Why enhancement?

  • May reflect combined excitation & inhibition (Boido et al., 2014)

Conclusions

  • Enhancement score, computed from GLM deviances, is a measure of mutual information.
     
  • Confidence intervals for enhancement score can be estimated by bootstrapping.
     
  • Enhancement b/w intrinsic/extrinsic effects is observed in MEA during seizure. This may reflect combined excitation + inhibition.
     
  • Redundancy b/w intrinsic/extrinsic effects is observed in mouse auditory/prefrontal cortex during passive listening. This may reflect stimulus effects and/or a general lack of coupling.

Chapter 4.

Point process modeling reveals a heirarchy of functional cell types based on self-history dependence

GLM filters differ by cell type

Fast-Spiking (FS) Cells

Non-FS Cells

Regular Spiking (E)

FS (I)

Non-FS (I)

Mensi et al., 2012

"The question arises whether a more principled characterization and classification of the cell types is possible based on the properties affecting the conversion of synaptic inputs into a spike."

Spike data

BU Data:

Allen Cell Types Database:

GAD2+ & PV+ interneurons, 90 cells

Thanks to Joan Martinez!

Thanks to Allen Institute & UW!

1 sec

3 sec

10 cell types, 171 cells

http://celltypes.brain-map.org

BU Data: Intrinsic effects successfully cluster

BU Data: Clusters align with cell type and hint at sub-types

Cluster # PV+ Cells (FS) # Non-PV+ Cells
1 15 3
2 14 3
3 2 38
4 2 13
Total 33 57

Electrophysiology & histology analysis also found four types (Martinez, 2015)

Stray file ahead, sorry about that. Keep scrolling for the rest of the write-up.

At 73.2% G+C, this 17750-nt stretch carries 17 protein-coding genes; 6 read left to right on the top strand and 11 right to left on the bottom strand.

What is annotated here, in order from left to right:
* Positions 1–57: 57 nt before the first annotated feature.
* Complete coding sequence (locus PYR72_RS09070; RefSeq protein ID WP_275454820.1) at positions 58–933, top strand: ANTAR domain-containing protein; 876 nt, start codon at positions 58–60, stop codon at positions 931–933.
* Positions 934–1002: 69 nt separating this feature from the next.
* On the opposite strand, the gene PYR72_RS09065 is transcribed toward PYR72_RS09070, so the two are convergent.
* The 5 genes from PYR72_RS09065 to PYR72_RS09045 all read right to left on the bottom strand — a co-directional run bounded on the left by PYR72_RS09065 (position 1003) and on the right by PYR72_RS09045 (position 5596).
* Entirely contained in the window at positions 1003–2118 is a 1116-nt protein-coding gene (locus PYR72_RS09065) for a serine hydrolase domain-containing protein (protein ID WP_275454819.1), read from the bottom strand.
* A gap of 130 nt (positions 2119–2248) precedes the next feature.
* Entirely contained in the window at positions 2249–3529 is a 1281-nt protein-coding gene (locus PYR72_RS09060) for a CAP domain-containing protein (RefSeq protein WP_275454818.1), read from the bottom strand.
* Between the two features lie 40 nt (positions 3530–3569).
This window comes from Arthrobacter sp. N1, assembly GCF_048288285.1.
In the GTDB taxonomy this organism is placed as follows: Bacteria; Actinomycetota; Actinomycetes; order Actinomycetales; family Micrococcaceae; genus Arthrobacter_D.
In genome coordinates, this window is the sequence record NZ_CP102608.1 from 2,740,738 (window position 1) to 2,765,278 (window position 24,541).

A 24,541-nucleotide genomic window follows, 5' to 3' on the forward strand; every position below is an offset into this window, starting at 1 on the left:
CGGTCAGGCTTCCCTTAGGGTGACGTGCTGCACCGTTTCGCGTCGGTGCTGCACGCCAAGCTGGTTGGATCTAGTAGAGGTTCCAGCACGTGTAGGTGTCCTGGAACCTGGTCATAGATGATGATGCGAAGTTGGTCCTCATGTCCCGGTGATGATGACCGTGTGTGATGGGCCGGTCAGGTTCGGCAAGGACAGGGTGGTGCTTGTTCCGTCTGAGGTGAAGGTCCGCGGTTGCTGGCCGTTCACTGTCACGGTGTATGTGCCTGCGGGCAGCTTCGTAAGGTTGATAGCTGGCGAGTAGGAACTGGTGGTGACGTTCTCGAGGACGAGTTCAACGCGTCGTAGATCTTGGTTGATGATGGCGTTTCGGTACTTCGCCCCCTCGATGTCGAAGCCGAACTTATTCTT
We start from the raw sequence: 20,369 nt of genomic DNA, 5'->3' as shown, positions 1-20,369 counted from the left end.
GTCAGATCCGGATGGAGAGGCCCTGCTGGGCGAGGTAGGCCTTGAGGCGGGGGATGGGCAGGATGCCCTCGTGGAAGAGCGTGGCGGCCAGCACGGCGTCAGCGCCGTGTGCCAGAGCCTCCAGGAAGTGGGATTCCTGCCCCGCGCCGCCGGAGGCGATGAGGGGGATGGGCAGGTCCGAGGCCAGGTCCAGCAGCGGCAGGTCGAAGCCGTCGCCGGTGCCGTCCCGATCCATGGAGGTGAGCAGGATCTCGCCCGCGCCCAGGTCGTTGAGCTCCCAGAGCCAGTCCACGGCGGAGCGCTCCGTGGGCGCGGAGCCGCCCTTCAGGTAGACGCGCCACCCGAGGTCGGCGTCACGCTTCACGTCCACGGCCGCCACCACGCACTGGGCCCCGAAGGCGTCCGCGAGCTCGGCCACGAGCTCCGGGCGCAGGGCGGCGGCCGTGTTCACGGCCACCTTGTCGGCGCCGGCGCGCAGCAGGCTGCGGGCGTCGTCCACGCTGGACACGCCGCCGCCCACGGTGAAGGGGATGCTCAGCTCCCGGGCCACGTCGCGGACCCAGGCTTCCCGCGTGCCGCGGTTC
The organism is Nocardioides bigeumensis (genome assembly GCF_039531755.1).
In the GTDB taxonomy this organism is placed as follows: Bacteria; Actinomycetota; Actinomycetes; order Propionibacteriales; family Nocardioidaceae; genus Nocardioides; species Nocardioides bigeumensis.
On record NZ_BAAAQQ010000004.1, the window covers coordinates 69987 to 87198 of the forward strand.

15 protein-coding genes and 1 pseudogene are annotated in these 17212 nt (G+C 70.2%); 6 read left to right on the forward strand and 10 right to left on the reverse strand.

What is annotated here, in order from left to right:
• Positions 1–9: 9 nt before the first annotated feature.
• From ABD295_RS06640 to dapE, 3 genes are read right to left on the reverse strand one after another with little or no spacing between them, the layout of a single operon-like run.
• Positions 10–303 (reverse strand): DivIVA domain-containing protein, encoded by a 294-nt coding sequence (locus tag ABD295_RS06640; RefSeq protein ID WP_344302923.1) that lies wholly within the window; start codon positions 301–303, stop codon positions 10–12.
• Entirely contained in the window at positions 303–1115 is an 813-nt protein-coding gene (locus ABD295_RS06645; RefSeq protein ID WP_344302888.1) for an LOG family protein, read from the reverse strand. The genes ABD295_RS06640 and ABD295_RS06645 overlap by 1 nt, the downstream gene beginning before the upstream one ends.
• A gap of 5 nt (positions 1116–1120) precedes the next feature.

Allen Data: Intrinsic effects successfully cluster

Cluster 4

Cluster 8

Cluster 2

Exc. cells

Inh. cells

Total cells per cluster: 1, 55, 1, 43, 14, 11, 14, 30, 2

Allen Data: Clusters align with cell type and hint at sub-types

Conclusions

  • Intrinsic effects are frequently predictive of genetic cell type.
     
  • Futhermore, they may even reveal functional divisions within & among cell types!

    e.g., Subset of SST (I) + NTSR (I) + SCNN1a-Tg2 (E) + Rorb-IRES2 (E) seem to comprise a distinct functional type with slow rhythmicity (100-200 ms, Cluster 8)
     
  • Slower spiking (100-300 ms period) seems to characterize a number of cells. Careful stimulus design will be necessary to compare across more brain areas. 

Chapter 5.

Conclusion

Innovation and Impact

  • Chapter 2:   Extended point process GLM to a new kind of spike: Ictal Discharges. Estimated seizure- & patient-specific models of ID dynamics. Showed there are two types of ID by shape, but their dynamics (bursting, directionality) are similar.
     
  • Chapter 3:   Defined intrinsic/extrinsic enhancement, a new kind of mutual information. Showed how to compute conf. intervals using GLM & a data bootstrapping procedure. Show I/E enhancement occurs during seizure.
     
  • Chapter 4:   Showed point process GLM can be used to classify neurons based on their functional spike output.

Future Directions

Chapter 2:

  • Fit for more seizures and patients, analyze variability.
  • Biophysical model, animal model >> Mechanisms!

Chapter 3:

  • Relate enhancement to treatment strategies: Do high-enhancement nodes have greater network influence?
  • Look for intrinsic/extrinsic enhancement during normal brain states, extrinsic/extrinsic enhancment between brain areas.

Chapter 4:

  • Include more factors in clustering: network coupling, oscillatory dynamics, stim. response
  • Which stim. protocol best elicits spike variability?
  • Systematically deal with perfect predictors

Acknowledgements

Support:

  • NIH / NINDS R01 NS073118
  • NIH / NINDS R01 NS062092
  • Epilepsy Foundation Grant 330118
  • CompNet Travel Award

Boston University:

  • Mark Kramer
  • Uri Eden
  • Nancy Kopell
  • Jason Ritt
  • Nick James [Ch. 3] (UCSF)
  • Joan Martinez [Ch. 4] (Columbia)
  • Manu Martinet (MGH)
  • Kyle Lepage (Allen Inst.)
  • Mikio Aoi (Princeton)
  • Wei Tang
  • Xinyi Deng (Columbia)
  • Emily Stephen (MIT/MGH)
  • Jason Sherfey
  • Austin Soplata
  • Stefania Sokolowski

MGH:

  • Sydney Cash
  • Omar Ahmed (UMich)
  • Jason Naftulin

UC Davis / UGA:

  • Andrew Sornborger

BU Data: Clusters align with cell type

Exc. cells

Inh. cells

Total cells per cluster: 1, 55, 1, 43, 14, 11, 14, 30, 2

Allen Data: Clusters align with cell type and hint at sub-types